I have found this is vital, knowing where to be and the general whole flow of the day. Jo provides me with a timeline and a rough outline of what we will be capturing during those times. As a second shooter it is your responsibility to ask as many questions of your primary photographer before the day starts as once the ceremony is here there will be very very limited time to ask anything until a breather later when everybody eats. Therefore ask the questions before the day so you know what is expected of you.
Remember that these are not your clients and it is not your wedding. The primary shooter did all the hard work to get this booking and you are there as their business. This might mean that you don’t get to chat to the couple much or you didn’t get any key shots but know in your mind that the clients will love your alternative perspective and that you were there to support the day. Remember that you are there to represent the primary shooters business and not your own.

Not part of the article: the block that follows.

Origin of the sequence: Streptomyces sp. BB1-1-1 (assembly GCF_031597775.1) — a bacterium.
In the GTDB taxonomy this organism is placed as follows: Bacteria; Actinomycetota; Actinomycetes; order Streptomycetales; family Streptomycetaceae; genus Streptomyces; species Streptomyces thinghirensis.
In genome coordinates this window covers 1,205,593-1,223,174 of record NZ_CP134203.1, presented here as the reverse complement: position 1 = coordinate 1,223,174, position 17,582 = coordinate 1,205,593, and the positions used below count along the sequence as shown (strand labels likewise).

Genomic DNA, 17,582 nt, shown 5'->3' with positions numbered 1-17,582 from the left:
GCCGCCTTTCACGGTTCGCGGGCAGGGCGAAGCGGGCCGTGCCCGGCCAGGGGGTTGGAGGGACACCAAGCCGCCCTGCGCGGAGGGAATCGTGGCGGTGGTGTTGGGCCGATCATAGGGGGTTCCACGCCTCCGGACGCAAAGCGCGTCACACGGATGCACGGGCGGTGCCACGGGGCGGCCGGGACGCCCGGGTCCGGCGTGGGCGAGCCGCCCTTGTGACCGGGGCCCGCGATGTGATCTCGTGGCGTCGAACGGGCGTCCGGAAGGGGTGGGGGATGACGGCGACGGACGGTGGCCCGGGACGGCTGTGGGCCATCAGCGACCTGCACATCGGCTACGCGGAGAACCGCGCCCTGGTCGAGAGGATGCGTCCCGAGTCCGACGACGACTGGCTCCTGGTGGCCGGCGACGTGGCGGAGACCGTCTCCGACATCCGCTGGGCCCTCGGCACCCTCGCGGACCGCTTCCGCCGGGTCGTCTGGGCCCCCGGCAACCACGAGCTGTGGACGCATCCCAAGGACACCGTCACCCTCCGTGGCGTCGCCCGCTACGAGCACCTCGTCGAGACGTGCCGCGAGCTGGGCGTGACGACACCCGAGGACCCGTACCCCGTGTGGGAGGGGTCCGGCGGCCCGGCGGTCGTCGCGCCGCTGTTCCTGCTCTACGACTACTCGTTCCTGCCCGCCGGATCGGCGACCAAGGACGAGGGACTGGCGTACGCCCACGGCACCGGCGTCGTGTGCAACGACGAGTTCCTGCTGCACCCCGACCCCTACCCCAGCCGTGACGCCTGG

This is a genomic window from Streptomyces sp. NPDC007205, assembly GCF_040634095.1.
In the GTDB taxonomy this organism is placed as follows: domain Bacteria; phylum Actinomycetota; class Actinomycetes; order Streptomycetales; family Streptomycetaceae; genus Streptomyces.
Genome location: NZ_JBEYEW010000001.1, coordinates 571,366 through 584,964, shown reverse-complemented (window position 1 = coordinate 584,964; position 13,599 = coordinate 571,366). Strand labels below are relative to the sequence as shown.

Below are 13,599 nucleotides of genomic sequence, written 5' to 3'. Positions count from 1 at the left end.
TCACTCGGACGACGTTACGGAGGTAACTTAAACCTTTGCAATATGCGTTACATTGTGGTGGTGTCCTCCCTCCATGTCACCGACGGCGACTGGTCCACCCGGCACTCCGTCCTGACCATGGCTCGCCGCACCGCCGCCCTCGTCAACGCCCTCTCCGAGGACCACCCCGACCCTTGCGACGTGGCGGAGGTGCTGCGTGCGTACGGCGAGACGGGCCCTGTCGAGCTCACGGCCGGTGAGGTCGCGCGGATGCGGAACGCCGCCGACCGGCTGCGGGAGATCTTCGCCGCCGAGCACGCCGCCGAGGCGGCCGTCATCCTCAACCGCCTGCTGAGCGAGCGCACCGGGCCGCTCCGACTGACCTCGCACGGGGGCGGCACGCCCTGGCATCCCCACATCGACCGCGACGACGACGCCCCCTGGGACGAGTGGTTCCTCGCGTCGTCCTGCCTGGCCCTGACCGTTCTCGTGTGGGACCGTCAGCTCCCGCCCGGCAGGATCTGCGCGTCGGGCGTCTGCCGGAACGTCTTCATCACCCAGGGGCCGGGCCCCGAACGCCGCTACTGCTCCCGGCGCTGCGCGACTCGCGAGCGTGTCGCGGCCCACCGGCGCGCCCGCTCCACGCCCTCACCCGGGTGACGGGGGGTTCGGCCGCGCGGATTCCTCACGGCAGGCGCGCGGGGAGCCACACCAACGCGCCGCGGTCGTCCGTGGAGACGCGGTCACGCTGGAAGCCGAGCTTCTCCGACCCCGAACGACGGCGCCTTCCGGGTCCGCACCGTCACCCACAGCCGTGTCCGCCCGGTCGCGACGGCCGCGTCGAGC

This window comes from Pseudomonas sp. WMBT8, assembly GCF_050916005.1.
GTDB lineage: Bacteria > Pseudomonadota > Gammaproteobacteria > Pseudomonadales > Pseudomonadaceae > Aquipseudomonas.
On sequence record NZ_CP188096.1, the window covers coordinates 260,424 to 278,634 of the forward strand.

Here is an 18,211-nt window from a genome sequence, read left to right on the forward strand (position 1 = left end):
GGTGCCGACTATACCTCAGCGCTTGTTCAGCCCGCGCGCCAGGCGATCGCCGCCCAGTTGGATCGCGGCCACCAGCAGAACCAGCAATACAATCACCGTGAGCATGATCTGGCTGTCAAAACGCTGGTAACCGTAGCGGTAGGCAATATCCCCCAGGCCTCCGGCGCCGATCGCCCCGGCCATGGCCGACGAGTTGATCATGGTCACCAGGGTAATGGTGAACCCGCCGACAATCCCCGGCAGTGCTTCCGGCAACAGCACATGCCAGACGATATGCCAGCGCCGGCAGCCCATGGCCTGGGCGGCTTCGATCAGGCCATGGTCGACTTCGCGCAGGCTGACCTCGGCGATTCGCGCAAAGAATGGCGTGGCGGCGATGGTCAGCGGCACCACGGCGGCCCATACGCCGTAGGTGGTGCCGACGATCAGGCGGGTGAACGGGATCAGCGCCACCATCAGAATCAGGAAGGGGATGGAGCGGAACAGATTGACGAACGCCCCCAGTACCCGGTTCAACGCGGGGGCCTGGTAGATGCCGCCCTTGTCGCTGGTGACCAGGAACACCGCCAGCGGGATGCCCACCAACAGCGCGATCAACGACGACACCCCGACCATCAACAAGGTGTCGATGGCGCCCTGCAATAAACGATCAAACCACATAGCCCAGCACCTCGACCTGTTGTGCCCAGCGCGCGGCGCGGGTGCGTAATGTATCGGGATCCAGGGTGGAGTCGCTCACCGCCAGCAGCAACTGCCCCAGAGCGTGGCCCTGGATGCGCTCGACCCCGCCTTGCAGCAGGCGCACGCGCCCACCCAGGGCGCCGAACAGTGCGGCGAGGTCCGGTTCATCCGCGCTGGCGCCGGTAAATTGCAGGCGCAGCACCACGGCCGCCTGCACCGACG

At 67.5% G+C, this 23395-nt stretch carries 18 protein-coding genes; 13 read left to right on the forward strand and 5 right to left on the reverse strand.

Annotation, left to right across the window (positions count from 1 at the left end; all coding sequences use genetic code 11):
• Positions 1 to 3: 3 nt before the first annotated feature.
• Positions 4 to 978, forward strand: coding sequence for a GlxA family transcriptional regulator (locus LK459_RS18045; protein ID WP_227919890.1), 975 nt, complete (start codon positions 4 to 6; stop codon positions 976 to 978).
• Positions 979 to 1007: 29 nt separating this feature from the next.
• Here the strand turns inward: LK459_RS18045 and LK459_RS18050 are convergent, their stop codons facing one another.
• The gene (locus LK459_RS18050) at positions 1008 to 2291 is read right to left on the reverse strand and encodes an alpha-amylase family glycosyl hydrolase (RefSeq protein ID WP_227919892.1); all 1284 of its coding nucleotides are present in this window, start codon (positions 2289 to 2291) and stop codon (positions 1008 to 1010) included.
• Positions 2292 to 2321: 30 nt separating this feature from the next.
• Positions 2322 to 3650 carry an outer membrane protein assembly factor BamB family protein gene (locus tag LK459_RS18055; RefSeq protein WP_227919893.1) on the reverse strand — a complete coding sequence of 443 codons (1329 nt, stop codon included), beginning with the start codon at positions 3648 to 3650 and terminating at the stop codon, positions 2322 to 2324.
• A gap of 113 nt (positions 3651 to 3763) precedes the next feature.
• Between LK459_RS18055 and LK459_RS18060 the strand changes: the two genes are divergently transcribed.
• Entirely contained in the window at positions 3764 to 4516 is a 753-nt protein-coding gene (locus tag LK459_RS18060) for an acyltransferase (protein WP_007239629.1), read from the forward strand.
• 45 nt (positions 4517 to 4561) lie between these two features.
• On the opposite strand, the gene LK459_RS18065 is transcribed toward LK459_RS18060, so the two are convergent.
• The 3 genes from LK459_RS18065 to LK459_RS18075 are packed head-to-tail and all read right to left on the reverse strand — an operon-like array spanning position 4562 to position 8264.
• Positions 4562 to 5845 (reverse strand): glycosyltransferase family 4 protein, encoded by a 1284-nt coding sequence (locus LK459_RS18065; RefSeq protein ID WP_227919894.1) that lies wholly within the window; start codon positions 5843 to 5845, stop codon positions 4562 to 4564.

As a second shooter, it is about taking a step back and using a little of the time watching how the primary shooter works and then taking images from a completely different angle but being careful not to be in the view of their camera and therefore in their shots. As a result, this means keeping an eye on what the primary shooter is doing but also what is going on around you. One of the most important things I have learnt is not to take shots over the primary photographers shoulder as I can imagine this can be off putting for them but also intimidating for the people you are photographing. In addition, it would only give you a replica of the same shot the primary was taking but from a guests viewpoint so in the end your image would be of no use to them.